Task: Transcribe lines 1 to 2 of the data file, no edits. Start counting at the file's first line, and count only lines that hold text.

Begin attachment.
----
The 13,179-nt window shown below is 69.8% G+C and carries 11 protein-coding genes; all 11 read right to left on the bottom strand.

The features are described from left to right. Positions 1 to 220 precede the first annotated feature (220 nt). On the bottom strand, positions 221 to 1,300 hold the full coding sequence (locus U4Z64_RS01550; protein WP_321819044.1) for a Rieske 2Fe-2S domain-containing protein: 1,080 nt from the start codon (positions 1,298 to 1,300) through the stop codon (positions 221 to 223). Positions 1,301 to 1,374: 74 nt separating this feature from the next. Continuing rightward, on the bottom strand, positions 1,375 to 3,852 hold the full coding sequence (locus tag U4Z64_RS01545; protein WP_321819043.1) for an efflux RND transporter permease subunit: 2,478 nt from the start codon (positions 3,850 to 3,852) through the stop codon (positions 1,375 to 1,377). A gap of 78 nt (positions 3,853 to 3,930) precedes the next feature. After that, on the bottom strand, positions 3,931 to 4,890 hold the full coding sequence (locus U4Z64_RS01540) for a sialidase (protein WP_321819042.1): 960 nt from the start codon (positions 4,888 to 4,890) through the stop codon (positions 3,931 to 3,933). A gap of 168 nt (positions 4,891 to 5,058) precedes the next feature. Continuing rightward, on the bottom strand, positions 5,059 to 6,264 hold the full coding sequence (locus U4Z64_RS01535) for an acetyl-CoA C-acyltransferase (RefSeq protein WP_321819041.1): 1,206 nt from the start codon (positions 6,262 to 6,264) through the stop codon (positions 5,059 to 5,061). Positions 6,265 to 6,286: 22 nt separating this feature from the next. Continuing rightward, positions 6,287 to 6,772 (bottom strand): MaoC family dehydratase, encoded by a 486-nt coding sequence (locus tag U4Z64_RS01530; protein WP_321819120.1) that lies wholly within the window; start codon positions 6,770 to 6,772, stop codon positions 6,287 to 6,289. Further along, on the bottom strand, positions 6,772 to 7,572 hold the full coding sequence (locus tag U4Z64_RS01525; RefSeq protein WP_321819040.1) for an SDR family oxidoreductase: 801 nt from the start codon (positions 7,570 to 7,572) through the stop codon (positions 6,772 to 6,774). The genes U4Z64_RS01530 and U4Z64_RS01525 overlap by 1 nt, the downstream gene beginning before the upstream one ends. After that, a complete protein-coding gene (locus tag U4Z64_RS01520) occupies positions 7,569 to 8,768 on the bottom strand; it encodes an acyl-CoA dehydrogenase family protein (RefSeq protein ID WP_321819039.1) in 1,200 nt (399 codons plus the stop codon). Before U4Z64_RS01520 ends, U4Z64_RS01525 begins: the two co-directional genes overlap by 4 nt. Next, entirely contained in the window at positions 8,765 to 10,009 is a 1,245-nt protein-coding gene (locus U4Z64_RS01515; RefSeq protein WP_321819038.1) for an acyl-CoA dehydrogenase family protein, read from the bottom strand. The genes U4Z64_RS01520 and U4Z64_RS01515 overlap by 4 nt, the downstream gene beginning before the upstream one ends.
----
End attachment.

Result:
The 13,179-nt window shown below is 69.8% G+C and carries 11 protein-coding genes; all 11 read right to left on the bottom strand.

The features are described from left to right. Positions 1 to 220 precede the first annotated feature (220 nt). On the bottom strand, positions 221 to 1,300 hold the full coding sequence (locus U4Z64_RS01550; protein WP_321819044.1) for a Rieske 2Fe-2S domain-containing protein: 1,080 nt from the start codon (positions 1,298 to 1,300) through the stop codon (positions 221 to 223). Positions 1,301 to 1,374: 74 nt separating this feature from the next. Continuing rightward, on the bottom strand, positions 1,375 to 3,852 hold the full coding sequence (locus tag U4Z64_RS01545; protein WP_321819043.1) for an efflux RND transporter permease subunit: 2,478 nt from the start codon (positions 3,850 to 3,852) through the stop codon (positions 1,375 to 1,377). A gap of 78 nt (positions 3,853 to 3,930) precedes the next feature. After that, on the bottom strand, positions 3,931 to 4,890 hold the full coding sequence (locus U4Z64_RS01540) for a sialidase (protein WP_321819042.1): 960 nt from the start codon (positions 4,888 to 4,890) through the stop codon (positions 3,931 to 3,933). A gap of 168 nt (positions 4,891 to 5,058) precedes the next feature. Continuing rightward, on the bottom strand, positions 5,059 to 6,264 hold the full coding sequence (locus U4Z64_RS01535) for an acetyl-CoA C-acyltransferase (RefSeq protein WP_321819041.1): 1,206 nt from the start codon (positions 6,262 to 6,264) through the stop codon (positions 5,059 to 5,061). Positions 6,265 to 6,286: 22 nt separating this feature from the next. Continuing rightward, positions 6,287 to 6,772 (bottom strand): MaoC family dehydratase, encoded by a 486-nt coding sequence (locus tag U4Z64_RS01530; protein WP_321819120.1) that lies wholly within the window; start codon positions 6,770 to 6,772, stop codon positions 6,287 to 6,289. Further along, on the bottom strand, positions 6,772 to 7,572 hold the full coding sequence (locus tag U4Z64_RS01525; RefSeq protein WP_321819040.1) for an SDR family oxidoreductase: 801 nt from the start codon (positions 7,570 to 7,572) through the stop codon (positions 6,772 to 6,774). The genes U4Z64_RS01530 and U4Z64_RS01525 overlap by 1 nt, the downstream gene beginning before the upstream one ends. After that, a complete protein-coding gene (locus tag U4Z64_RS01520) occupies positions 7,569 to 8,768 on the bottom strand; it encodes an acyl-CoA dehydrogenase family protein (RefSeq protein ID WP_321819039.1) in 1,200 nt (399 codons plus the stop codon). Before U4Z64_RS01520 ends, U4Z64_RS01525 begins: the two co-directional genes overlap by 4 nt. Next, entirely contained in the window at positions 8,765 to 10,009 is a 1,245-nt protein-coding gene (locus U4Z64_RS01515; RefSeq protein WP_321819038.1) for an acyl-CoA dehydrogenase family protein, read from the bottom strand. The genes U4Z64_RS01520 and U4Z64_RS01515 overlap by 4 nt, the downstream gene beginning before the upstream one ends.